Seat of the European Central Bank

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Seat of the European Central Bank
European Central Bank - building under construction - Frankfurt - Germany - 14.jpg
Construction site (3 May 2014)
Alternative names New ECB Premises
General information
Status Complete
Type Government offices
Architectural style Deconstructivism
Location Ruckertstrasse
Hesse, Germany
Coordinates 50°06′34″N 8°42′09″E / 50.10944°N 8.7025°E / 50.10944; 8.7025Coordinates: 50°06′34″N 8°42′09″E / 50.10944°N 8.7025°E / 50.10944; 8.7025
Construction started Spring 2010
Completed October 2014
Cost ~ €1.4 billion
Owner European Central Bank
Antenna spire 201 m (659 ft)[1]
Roof 185 m (607 ft)
Technical details
Floor count 48
Floor area 184,000 m2 (1,980,000 sq ft)
Lifts/elevators 18
Design and construction
Architect Coop Himmelb(l)au
Engineer Ove Arup & Partners
Bollinger + Grohmann
Ebert-Ingenieure Nürnberg

The Seat of the European Central Bank is a building complex in the Ostend district of Frankfurt. It includes the existing Großmarkthalle, a new 185/165-metre-twin-skyscraper and a new low-rise building to connect the two. Located east of the city centre it houses the new headquarters for the European Central Bank (ECB).[6] It was completed in 2014.

The ECB's headquarters is legally required by the Treaties of the European Union to lie within the city limits of Frankfurt, the largest financial centre in the Eurozone.[7] The ECB previously resided in the Eurotower and, due to lack of office space there, in three other high-rise buildings (Eurotheum, Japan Center, and Neue Mainzer Straße 32-36) in the city centre of Frankfurt.


In 1999, an international architectural competition was launched by the bank to design a new building. It was won by a Vienna-based architectural office called Coop Himmelb(l)au. The building will be 185 meters tall (201 meters with antenna) and will be accompanied by other secondary buildings on a landscaped site on the site of the former wholesale market (Großmarkthalle) in the eastern part of Frankfurt. The main construction work was planned to commence in October 2008, with completion scheduled for before the end of 2011.[8][9]

Construction was put on hold in June 2008 as the ECB was unable to find a contractor that would build the Skytower for the allocated budget of €500 million[10][11] due to the bidding taking place at the peak of the pre-late-2000s recession bubble. A year later with prices having fallen significantly the ECB launched a new tendering process broken up into segments. "After completion of the construction works, the ECB began operating in November 2014 from a modern and functional building that was built to meet its specific requirements."[12]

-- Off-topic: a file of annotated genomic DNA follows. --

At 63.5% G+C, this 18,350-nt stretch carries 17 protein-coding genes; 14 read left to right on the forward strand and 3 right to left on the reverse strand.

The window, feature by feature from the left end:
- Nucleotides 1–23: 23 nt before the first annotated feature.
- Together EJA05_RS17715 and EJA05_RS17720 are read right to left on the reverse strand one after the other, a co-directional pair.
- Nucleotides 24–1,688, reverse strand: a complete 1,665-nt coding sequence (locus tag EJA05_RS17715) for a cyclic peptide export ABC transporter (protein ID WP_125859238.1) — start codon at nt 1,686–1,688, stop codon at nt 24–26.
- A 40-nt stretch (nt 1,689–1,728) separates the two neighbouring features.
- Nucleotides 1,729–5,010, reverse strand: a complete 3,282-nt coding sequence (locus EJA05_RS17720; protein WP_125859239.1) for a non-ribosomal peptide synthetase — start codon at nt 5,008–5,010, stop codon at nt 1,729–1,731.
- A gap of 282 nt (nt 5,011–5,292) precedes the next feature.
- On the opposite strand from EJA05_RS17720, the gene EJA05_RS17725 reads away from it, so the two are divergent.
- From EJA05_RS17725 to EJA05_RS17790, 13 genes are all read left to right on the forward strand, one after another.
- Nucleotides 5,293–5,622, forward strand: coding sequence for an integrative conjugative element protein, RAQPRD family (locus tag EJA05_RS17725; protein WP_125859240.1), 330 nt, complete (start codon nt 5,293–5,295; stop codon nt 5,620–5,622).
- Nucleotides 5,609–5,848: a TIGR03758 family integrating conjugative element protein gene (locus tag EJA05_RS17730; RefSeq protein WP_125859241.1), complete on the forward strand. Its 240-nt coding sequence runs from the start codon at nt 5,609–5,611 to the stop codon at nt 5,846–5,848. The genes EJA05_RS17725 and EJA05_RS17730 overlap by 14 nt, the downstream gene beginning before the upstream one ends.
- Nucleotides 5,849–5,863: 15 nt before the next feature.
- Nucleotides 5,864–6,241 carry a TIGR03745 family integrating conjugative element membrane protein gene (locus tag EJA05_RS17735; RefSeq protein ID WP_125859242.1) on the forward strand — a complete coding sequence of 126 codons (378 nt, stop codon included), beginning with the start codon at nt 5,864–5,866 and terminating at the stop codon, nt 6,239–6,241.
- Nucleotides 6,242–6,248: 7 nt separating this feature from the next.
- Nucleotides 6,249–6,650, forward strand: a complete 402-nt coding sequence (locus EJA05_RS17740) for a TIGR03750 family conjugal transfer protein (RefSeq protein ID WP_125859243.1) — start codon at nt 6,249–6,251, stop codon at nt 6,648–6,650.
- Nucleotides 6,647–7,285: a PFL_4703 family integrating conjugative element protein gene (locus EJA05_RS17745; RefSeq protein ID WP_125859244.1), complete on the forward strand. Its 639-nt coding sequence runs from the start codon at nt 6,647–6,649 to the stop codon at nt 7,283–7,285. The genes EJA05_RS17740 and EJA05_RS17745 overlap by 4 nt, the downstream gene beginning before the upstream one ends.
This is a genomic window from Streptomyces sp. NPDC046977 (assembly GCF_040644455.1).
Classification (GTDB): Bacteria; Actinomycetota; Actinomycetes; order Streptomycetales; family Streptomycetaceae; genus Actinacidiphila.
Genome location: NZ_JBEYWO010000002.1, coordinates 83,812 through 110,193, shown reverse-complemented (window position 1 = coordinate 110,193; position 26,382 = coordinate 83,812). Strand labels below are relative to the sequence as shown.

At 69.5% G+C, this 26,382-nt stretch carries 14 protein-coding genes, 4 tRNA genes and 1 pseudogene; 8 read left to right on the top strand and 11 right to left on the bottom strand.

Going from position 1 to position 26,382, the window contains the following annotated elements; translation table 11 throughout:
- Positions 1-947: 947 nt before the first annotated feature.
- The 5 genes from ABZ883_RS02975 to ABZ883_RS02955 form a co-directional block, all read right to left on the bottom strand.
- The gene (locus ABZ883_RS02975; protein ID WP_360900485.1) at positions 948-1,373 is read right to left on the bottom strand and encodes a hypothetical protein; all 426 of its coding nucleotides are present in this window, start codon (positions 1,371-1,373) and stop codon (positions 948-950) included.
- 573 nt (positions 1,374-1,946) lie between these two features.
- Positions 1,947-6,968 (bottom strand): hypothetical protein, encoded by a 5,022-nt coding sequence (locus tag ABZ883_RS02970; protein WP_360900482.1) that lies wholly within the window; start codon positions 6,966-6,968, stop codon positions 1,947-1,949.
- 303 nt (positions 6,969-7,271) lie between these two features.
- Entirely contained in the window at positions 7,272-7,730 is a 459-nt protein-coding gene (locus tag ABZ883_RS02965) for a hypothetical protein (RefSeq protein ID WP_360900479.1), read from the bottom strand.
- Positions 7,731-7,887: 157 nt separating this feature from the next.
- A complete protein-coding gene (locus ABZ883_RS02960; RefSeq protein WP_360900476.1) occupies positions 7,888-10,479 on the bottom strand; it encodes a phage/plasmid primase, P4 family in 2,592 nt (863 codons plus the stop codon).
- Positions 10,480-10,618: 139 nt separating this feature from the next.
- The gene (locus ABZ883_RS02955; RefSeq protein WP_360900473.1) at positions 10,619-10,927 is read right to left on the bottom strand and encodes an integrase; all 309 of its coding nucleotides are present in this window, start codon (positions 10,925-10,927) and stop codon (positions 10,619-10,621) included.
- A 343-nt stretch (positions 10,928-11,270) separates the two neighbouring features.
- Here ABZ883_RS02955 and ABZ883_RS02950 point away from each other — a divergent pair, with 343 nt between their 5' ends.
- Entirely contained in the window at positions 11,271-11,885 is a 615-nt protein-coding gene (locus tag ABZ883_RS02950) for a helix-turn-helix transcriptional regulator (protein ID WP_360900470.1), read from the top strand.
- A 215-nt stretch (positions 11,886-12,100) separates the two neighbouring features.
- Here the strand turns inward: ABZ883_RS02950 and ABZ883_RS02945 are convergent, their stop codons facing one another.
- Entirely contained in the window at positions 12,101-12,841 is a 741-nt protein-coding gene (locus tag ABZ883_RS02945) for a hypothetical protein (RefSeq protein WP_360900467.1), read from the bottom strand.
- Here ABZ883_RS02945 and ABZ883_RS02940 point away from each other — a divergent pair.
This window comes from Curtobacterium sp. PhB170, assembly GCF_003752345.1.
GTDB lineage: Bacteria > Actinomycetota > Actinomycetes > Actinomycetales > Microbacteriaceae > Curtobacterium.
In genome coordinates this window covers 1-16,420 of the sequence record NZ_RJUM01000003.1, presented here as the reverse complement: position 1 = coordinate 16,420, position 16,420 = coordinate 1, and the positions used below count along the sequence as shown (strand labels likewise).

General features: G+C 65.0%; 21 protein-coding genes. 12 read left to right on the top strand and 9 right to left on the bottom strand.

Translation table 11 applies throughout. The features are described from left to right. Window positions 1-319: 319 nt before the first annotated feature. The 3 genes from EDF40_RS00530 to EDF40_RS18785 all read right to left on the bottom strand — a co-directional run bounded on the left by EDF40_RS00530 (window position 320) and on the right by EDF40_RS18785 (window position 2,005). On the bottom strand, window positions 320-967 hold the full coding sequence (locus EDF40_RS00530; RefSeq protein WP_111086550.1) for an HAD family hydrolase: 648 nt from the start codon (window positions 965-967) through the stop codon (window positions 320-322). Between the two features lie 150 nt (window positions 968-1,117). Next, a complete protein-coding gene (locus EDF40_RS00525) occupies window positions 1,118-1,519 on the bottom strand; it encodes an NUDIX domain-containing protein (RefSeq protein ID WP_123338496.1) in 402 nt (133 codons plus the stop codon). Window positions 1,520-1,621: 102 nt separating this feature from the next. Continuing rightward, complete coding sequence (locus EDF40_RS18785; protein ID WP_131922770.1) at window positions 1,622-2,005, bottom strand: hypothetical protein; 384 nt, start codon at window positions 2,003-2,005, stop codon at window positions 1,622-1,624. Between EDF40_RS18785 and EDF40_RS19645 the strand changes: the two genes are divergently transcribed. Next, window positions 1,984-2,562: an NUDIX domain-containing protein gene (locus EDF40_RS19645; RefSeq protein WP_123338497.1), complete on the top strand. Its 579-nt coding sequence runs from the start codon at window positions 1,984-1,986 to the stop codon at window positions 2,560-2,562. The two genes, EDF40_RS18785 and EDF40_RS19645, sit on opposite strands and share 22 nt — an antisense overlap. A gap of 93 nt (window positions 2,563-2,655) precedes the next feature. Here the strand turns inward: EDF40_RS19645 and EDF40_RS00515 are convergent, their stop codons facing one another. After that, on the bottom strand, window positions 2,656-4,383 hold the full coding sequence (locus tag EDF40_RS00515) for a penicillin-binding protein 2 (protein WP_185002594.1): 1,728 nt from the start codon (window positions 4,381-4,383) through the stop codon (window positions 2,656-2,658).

It is expected that the building will become an architectural symbol for Europe and is designed to cope with double the number of staff who operate in the Eurotower.[13]


The newly built main office building consists of two towers that are joined by an atrium with four interchange platforms. The North tower has 45 storeys and a roof height of 185 m (607 ft), whereas the South tower has 43 storeys and a roof height of 165 m (541 ft). With the antenna, the North tower reaches a height of 201 m (659 ft). The new ECB premises furthermore comprises the Grossmarkthalle, a former wholesale market hall built from 1926-1928 and fully renovated for its new purpose. [14]

ECB Construction progress
Design model 
Großmarkthalle site from the river Main (2006) 
Großmarkthalle site from the air (2007) 
Building work (2011) 
March 2012 
April 2012 
June 2012 
August 2012 
April 2013 

See also[edit]


  1. ^ "ECB newsletter 5/2013". European Central Bank. Retrieved 2013-06-02. 
  2. ^ Seat of the European Central Bank at CTBUH Skyscraper Database
  3. ^ Seat of the European Central Bank at Emporis
  4. ^ Seat of the European Central Bank at SkyscraperPage
  5. ^ Seat of the European Central Bank at Structurae
  6. ^ "New ECB Premises". European Central Bank. Retrieved 8 March 2008. 
  7. ^ "Consolidated versions of the treaty on European Union and of the treaty establishing the European Community" (PDF). Eur-lex. Retrieved 12 June 2007. 
  8. ^ "Winning design by Coop Himmelb(l)au for the ECB's new headquarters in Frankfurt/Main". European Central Bank. 6 January 2003. Archived from the original on 9 June 2007. Retrieved 2 August 2007. 
  9. ^ "Launch of a public tender for a general contractor to construct the new ECB premises". European Central Bank. 6 January 2003. Retrieved 2 August 2007. 
  10. ^ "The European Central Bank formally closes the public tender for a general contractor to build the new ECB premises". European Central Bank. 25 June 2008. Retrieved 10 September 2008. 
  11. ^ Rainer Schulze (27 June 2008). "Angebot für EZB-Turm lautete auf 1,4 Milliarden Euro". Frankfurter Allgemeine Zeitung (in German). Retrieved 5 August 2012. 
  12. ^ ECB (1 December 2014). "New Premises". European Central Bank. Retrieved 20 December 2014. 
  13. ^ Dougherty, Carter (16 November 2004). "In ECB future, a new home to reflect all of Europe". The International Herald Tribune. Retrieved 2 August 2007. 
  14. ^ "New ECB premises. Facts and Figures" (PDF). European Central Bank. Retrieved 5 January 2015. 

External links[edit]